Every PyeongChang Olympic men’s hockey roster

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Twelve nations go for gold in the first Olympic men’s hockey tournament without NHL players since 1994.

There are many familiar names to close hockey followers, but this year’s event will be unlike any in Olympic history.

A full Olympic hockey schedule is here.

Group A
Canada
Justin Peters (G)
Kevin Poulin (G)
Ben Scrivens (G) — former Edmonton Oilers No. 1
Stefan Elliott (D)
Chay Genoway (D)
Cody Goloubef (D)
Marc-Andre Gragnani (D)
Chris Lee (D)
Maxim Noreau (D)
Mat Robinson (D)
Karl Stollery (D)
Rene Bourque (F)
Gilbert Brule (F)
Andrew Ebbett (F)
Quentin Howden (F)
Chris Kelly (F)
Rob Klinkhammer (F)
Brandon Kozun (F)
Maxim Lapierre (F)
Eric O’Dell (F)
Mason Raymond (F)
Derek Roy (F) — Former Buffalo Sabres season points leader
Christian Thomas (F)
Linden Vey (F)
Wojtek Wolski (F)

Czech Republic
Patrik Bartosak (G)
Pavel Francouz (G)
Dominik Furch (G)
Michal Jordan (D)
Jan Kolar (D)
Tomas Kundratek (D)
Vojtech Mozik (D)
Jakub Nakladal (D)
Ondrej Nemec (D)
Adam Polasek (D)
Ondrej Vitasek (D)
Michal Birner (F)
Roman Cervenka (F)
Martin Erat (F) — Former Nashville Predators season points leader
Milan Gulas (F)
Roman Horak (F)
Petr Koukal (F)
Jan Kovar (F)
Dominik Kubalik (F)
Tomas Mertl (F)
Lukas Radil (F)
Michal Repik (F)
Jiri Sekac (F)
Michal Vondrka (F)
Tomas Zohorna (F)

South Korea
Matt Dalton (G)
— Former Boston Bruins backup goalie
Kye Hoon Park (G)
Sungje Park (G)
Hyung Gon Cho (D)
Wonjun Kim (D)
Don Ku Lee (D)
Hyonho Oh (D)
Alex Plante (D)
Eric Regan (D)
Yeongjun Seo (D)
Bryan Young (D)
Jin Hui Ahn (F)
Minho Cho (F)
Jungwoo Jeon (F)
Kisung Kim (F)
Sangwook Kim (F)
Won Jung Kim (F)
Young Jun Lee (F)
Jin Kyu Park (F)
Woosang Park (F)
Brock Radunske (F)
Sanghoon Shin (F)
Sangwoo Shin (F)
Michael Swift (F)
Mike Testwuide (F)

Switzerland
Leonardo Genoni (G)
Jonas Hiller (G) — Former Anaheim Ducks No. 1 goalie; stopped 44 of 47 Canadian shots in a near upset in group play at the 2010 Vancouver Games.
Tobias Stephan (G)
Eric Blum (D)
Raphael Diaz (D)
Felicien Du Bois (D)
Philippe Furrer (D)
Patrick Geering (D)
Romain Loeffel (D)
Dominik Schlumpf (D)
Ramon Untersander (D)
Cody Almond (F)
Andres Ambuhl (F)
Simon Bodenmann (F)
Enzo Corvi (F)
Gaetan Haas (F)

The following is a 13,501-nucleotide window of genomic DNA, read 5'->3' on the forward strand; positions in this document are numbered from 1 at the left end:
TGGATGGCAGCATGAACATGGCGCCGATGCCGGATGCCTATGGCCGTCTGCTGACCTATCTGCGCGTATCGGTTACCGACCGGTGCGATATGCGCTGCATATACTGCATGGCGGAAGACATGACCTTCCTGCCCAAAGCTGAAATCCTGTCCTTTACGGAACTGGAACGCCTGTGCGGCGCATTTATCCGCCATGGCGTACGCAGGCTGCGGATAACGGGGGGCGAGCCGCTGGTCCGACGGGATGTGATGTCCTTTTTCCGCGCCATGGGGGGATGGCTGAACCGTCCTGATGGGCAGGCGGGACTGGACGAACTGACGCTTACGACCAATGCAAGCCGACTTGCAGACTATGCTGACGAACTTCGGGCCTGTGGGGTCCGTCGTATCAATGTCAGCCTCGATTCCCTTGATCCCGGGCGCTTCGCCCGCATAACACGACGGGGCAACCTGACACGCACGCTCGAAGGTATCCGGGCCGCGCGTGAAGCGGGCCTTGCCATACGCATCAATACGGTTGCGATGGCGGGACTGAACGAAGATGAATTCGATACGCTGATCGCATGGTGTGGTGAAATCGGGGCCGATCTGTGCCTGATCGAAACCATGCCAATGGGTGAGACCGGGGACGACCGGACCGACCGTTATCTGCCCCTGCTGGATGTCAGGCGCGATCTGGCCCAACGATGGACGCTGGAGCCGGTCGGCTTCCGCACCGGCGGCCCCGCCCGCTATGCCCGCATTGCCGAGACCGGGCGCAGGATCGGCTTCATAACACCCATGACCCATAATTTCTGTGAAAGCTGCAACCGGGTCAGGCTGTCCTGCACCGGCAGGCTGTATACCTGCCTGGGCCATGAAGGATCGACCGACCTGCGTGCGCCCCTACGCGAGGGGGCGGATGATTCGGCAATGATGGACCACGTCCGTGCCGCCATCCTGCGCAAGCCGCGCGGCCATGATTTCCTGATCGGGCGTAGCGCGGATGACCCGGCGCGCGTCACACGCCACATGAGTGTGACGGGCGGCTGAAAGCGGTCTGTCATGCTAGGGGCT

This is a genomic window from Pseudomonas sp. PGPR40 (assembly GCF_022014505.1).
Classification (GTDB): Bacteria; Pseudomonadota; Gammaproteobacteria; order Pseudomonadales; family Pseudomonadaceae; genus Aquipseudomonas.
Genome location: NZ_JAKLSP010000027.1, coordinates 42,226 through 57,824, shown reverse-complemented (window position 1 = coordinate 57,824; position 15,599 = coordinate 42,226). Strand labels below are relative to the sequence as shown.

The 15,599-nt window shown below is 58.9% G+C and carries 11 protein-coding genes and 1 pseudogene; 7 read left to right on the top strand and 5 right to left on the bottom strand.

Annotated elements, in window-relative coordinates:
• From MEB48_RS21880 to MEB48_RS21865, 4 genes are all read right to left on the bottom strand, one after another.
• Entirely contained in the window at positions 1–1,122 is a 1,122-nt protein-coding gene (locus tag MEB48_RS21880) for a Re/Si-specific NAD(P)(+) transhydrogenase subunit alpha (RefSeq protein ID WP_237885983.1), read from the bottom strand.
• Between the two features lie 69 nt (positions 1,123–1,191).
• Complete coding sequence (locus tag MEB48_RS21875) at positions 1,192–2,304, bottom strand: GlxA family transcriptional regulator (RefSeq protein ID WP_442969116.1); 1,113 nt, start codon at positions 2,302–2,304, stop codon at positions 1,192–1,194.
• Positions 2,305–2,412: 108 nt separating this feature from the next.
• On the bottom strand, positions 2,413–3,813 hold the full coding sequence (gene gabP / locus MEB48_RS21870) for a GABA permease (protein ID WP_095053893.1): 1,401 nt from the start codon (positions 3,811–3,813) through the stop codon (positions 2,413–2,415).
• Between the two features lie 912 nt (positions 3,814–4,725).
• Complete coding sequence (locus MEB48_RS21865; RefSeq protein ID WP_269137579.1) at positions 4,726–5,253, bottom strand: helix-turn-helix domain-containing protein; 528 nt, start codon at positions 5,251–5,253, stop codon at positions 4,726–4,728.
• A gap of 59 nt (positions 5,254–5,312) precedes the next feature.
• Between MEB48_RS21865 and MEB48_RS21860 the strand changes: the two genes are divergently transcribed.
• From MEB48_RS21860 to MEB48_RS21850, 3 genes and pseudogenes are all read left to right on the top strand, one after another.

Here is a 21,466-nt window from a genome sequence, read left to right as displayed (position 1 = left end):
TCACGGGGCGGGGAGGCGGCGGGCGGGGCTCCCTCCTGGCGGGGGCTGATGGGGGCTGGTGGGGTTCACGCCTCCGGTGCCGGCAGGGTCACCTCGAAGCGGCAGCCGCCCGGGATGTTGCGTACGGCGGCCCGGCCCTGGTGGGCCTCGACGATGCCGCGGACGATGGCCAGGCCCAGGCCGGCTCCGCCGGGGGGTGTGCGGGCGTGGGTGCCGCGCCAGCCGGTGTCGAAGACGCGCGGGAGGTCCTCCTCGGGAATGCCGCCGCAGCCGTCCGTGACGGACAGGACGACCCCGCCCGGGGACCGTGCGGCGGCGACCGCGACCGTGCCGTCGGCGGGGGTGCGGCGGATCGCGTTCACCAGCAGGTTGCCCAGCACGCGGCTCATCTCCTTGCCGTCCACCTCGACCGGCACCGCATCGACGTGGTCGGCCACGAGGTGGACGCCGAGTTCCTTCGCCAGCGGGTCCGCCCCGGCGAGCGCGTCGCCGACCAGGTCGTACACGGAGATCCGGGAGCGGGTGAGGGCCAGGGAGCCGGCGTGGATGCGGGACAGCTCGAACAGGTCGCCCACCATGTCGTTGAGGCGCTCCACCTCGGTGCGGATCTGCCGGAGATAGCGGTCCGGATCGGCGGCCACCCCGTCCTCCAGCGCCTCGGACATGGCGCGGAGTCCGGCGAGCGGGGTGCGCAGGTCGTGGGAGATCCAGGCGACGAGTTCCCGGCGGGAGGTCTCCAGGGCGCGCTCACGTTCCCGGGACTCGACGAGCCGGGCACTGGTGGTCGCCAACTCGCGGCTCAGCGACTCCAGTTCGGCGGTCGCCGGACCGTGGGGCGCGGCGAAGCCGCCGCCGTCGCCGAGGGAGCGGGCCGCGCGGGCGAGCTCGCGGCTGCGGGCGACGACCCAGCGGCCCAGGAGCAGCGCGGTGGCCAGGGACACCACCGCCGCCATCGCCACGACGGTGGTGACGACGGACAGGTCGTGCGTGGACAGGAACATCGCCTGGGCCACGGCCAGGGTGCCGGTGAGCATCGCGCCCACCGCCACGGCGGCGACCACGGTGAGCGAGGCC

Fabrice Herzog (F)
Gregory Hofmann (F)
Denis Hollenstein (F)
Simon Moser (F)
Vincent Praplan (F)
Thomas Rufenacht (F)
Reto Schappi (F)
Tristan Scherwey (F)
Pius Suter (F)

Group B
Olympic Athlete from Russia
Vasily Koshechkin (G)
Ilya Sorokin (G)
Igor Shestyorkin (G)
Vladislav Gavrikov (D)
Dinar Khafizullin (D)
Bogdan Kiselevich (D)
Alexei Marchenko (D)
Nikita Nesterov (D)
Slava Voynov (D) — Two Stanley Cups with Los Angeles Kings
Artyom Zub (D)
Andrei Zubarev (D)
Sergei Andronov (F)
Alexander Barabanov (F)
Pavel Datsyuk (F) — Four NHL All-Star teams with Detroit Red Wings; fifth Olympics
Mikhail Grigorenko (F)
Nikita Gusev (F)
Ilya Kablukov (F)
Sergei Kalinin (F)
Kirill Kaprizov (F)
Ilya Kovalchuk (F) — Three NHL All-Star teams; fifth Olympics
Sergei Mozyakin (F) — KHL’s all-time leading scorer; first Olympics
Nikolai Prokhorkin (F)
Vadim Shipachyov (F)
Sergei Shirokov (F)
Ivan Telegin (F)

Slovakia
Ján Laco (G)
Branislav Konrád (G)
Patrik Rybár (G)
Ivan Baranka (D)
Michal Čajkovský (D)
Dominik Graňák (D)
Marek Ďaloga (D)
Tomáš Starosta (D)
Juraj Valach (D)
Peter Čerešňák (D)
Juraj Mikuš (D)
Martin Bakoš (F)
Miloš Bubela (F)
Marcel Haščák (F)
Lukáš Cingeľ (F)
Tomáš Marcinko (F)
Patrik Lamper (F)
Ladislav Nagy (F) — Former Arizona Coyotes season assists leader
Tomáš Surový (F)
Andrej Kudrna (F)
Peter Ölvecký (F)
Michal Krištof (F)
Matej Paulovič (F)
Matúš Sukeľ (F)
Marek Hovorka (F)

Slovenia
Luka Gracnar (G)
Gasper Kroselj (G)
Matija Pintaric (G)
Blaz Gregorc (D)
Sabahudin Kovacevic (D)
Ales Kranjc (D)
Ziga Pavlin (D)
Matic Podlipnik (D)
Jurij Repe (D)
Mitja Robar (D)
Luka Vidmar (D)
Bostjan Golicic (F)
Andrej Hebar (F)
Ziga Jeglic (F)
Anze Kuralt (F)
Jan Mursak (F) — Played 46 games for Detroit Red Wings
Ales Music (F)
Ken Ograjensek (F)
Ziga Pance (F)
David Rodman (F)
Marcel Rodman (F)
Robert Sabolic (F)
Rok Ticar (F)
Jan Urbas (F)
Miha Verlic (F)

United States
David Leggio (G)
Brandon Maxwell (G)
Ryan Zapolski (G)
Chad Billins (D)
Jonathon Blum (D)
Will Borgen (D)
Matt Gilroy (D)
Ryan Gunderson (D)
Bobby Sanguinetti (D)
Noah Welch (D)
James Wisniewski (D)
Mark Arcobello (F)
Chris Bourque (F)